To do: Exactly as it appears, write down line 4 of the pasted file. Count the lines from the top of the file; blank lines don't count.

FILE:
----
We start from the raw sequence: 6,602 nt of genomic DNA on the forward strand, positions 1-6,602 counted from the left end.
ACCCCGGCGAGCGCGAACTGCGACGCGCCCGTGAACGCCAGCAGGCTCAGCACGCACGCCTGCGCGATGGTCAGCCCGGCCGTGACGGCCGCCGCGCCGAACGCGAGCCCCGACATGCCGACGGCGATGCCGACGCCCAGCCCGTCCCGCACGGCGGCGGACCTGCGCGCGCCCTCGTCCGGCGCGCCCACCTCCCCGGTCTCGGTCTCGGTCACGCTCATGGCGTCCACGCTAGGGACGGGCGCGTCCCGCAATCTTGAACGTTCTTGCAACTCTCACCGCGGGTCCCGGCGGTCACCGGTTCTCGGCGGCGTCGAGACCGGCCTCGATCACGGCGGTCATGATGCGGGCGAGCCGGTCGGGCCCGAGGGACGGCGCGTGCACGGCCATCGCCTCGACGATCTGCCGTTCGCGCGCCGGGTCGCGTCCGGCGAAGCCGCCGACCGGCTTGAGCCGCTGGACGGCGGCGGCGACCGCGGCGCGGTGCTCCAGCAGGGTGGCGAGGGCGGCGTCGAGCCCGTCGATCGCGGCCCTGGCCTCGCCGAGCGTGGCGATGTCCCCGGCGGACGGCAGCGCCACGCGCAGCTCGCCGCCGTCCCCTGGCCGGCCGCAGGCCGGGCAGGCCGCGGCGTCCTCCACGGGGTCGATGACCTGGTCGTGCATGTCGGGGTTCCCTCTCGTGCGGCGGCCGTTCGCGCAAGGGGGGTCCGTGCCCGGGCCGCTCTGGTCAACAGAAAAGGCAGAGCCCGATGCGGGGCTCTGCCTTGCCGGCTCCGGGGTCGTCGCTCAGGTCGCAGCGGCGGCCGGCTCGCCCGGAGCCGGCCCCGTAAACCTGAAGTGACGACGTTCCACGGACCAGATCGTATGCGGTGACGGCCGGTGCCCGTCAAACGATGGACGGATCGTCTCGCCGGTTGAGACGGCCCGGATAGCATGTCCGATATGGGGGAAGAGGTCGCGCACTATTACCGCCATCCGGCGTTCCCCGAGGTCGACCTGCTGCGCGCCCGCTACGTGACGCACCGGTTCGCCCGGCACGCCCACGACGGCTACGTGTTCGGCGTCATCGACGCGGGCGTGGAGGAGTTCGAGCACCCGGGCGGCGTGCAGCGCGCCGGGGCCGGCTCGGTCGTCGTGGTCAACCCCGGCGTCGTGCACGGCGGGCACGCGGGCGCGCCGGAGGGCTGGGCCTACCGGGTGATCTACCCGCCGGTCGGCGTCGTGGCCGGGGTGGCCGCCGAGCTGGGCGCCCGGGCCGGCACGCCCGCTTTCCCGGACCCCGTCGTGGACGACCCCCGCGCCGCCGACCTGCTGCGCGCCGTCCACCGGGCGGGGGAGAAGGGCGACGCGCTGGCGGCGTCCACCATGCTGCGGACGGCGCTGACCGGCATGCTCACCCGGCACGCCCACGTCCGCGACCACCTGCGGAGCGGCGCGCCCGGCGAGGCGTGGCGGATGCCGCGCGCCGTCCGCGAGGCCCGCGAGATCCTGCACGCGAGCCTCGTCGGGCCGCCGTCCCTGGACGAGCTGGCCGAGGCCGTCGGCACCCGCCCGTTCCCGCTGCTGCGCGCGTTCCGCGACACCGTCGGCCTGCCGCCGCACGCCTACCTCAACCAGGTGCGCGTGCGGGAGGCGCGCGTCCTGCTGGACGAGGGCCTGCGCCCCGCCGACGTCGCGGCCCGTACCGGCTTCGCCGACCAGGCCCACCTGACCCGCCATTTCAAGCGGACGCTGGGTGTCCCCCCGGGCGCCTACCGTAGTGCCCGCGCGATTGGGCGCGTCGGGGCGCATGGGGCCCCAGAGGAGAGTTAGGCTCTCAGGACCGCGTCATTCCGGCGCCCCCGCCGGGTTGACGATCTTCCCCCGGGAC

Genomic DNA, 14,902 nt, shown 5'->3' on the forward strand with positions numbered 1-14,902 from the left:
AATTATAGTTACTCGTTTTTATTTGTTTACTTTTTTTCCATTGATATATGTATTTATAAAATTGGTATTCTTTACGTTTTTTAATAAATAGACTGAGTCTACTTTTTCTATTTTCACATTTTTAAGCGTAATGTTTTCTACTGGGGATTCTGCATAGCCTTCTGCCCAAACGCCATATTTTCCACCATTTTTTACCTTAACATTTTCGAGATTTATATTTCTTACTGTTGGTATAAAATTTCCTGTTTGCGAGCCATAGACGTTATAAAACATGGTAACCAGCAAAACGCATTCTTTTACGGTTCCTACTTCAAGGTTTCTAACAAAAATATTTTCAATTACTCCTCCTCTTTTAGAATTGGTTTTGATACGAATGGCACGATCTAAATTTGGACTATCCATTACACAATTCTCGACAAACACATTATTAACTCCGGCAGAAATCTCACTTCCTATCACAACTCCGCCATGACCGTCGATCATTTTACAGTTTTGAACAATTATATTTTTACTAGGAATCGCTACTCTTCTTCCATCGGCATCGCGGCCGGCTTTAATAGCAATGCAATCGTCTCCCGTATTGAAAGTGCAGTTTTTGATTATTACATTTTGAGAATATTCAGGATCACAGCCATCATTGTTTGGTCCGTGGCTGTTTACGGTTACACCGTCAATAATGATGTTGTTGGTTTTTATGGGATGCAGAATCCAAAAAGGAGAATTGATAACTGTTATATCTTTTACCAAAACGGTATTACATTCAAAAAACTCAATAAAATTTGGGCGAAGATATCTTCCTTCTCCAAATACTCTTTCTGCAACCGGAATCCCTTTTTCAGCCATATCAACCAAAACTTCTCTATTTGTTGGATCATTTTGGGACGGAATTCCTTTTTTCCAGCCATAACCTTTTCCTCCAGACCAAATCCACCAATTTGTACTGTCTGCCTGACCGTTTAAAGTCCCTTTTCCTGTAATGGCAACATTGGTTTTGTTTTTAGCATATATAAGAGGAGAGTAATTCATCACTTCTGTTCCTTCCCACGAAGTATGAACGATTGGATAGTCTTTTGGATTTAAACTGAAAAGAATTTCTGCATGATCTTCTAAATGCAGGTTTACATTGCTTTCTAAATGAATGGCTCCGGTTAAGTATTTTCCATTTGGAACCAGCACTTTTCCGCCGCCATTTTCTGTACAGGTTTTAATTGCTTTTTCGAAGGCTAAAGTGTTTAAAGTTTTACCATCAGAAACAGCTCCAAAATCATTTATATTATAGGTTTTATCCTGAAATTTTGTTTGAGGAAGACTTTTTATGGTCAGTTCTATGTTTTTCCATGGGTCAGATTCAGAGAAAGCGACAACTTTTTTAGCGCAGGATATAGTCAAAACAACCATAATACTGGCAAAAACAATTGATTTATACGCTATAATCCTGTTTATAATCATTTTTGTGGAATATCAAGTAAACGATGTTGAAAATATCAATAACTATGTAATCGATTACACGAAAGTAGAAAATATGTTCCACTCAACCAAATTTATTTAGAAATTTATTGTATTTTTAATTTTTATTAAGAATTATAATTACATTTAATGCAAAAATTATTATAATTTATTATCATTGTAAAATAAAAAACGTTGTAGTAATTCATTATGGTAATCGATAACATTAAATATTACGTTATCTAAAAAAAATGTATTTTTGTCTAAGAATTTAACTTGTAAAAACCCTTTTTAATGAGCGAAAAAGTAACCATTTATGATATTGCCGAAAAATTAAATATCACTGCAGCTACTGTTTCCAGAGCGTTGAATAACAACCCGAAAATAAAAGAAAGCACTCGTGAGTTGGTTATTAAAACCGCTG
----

AATTATAGTTACTCGTTTTTATTTGTTTACTTTTTTTCCATTGATATATGTATTTATAAAATTGGTATTCTTTACGTTTTTTAATAAATAGACTGAGTCTACTTTTTCTATTTTCACATTTTTAAGCGTAATGTTTTCTACTGGGGATTCTGCATAGCCTTCTGCCCAAACGCCATATTTTCCACCATTTTTTACCTTAACATTTTCGAGATTTATATTTCTTACTGTTGGTATAAAATTTCCTGTTTGCGAGCCATAGACGTTATAAAACATGGTAACCAGCAAAACGCATTCTTTTACGGTTCCTACTTCAAGGTTTCTAACAAAAATATTTTCAATTACTCCTCCTCTTTTAGAATTGGTTTTGATACGAATGGCACGATCTAAATTTGGACTATCCATTACACAATTCTCGACAAACACATTATTAACTCCGGCAGAAATCTCACTTCCTATCACAACTCCGCCATGACCGTCGATCATTTTACAGTTTTGAACAATTATATTTTTACTAGGAATCGCTACTCTTCTTCCATCGGCATCGCGGCCGGCTTTAATAGCAATGCAATCGTCTCCCGTATTGAAAGTGCAGTTTTTGATTATTACATTTTGAGAATATTCAGGATCACAGCCATCATTGTTTGGTCCGTGGCTGTTTACGGTTACACCGTCAATAATGATGTTGTTGGTTTTTATGGGATGCAGAATCCAAAAAGGAGAATTGATAACTGTTATATCTTTTACCAAAACGGTATTACATTCAAAAAACTCAATAAAATTTGGGCGAAGATATCTTCCTTCTCCAAATACTCTTTCTGCAACCGGAATCCCTTTTTCAGCCATATCAACCAAAACTTCTCTATTTGTTGGATCATTTTGGGACGGAATTCCTTTTTTCCAGCCATAACCTTTTCCTCCAGACCAAATCCACCAATTTGTACTGTCTGCCTGACCGTTTAAAGTCCCTTTTCCTGTAATGGCAACATTGGTTTTGTTTTTAGCATATATAAGAGGAGAGTAATTCATCACTTCTGTTCCTTCCCACGAAGTATGAACGATTGGATAGTCTTTTGGATTTAAACTGAAAAGAATTTCTGCATGATCTTCTAAATGCAGGTTTACATTGCTTTCTAAATGAATGGCTCCGGTTAAGTATTTTCCATTTGGAACCAGCACTTTTCCGCCGCCATTTTCTGTACAGGTTTTAATTGCTTTTTCGAAGGCTAAAGTGTTTAAAGTTTTACCATCAGAAACAGCTCCAAAATCATTTATATTATAGGTTTTATCCTGAAATTTTGTTTGAGGAAGACTTTTTATGGTCAGTTCTATGTTTTTCCATGGGTCAGATTCAGAGAAAGCGACAACTTTTTTAGCGCAGGATATAGTCAAAACAACCATAATACTGGCAAAAACAATTGATTTATACGCTATAATCCTGTTTATAATCATTTTTGTGGAATATCAAGTAAACGATGTTGAAAATATCAATAACTATGTAATCGATTACACGAAAGTAGAAAATATGTTCCACTCAACCAAATTTATTTAGAAATTTATTGTATTTTTAATTTTTATTAAGAATTATAATTACATTTAATGCAAAAATTATTATAATTTATTATCATTGTAAAATAAAAAACGTTGTAGTAATTCATTATGGTAATCGATAACATTAAATATTACGTTATCTAAAAAAAATGTATTTTTGTCTAAGAATTTAACTTGTAAAAACCCTTTTTAATGAGCGAAAAAGTAACCATTTATGATATTGCCGAAAAATTAAATATCACTGCAGCTACTGTTTCCAGAGCGTTGAATAACAACCCGAAAATAAAAGAAAGCACTCGTGAGTTGGTTATTAAAACCGCTG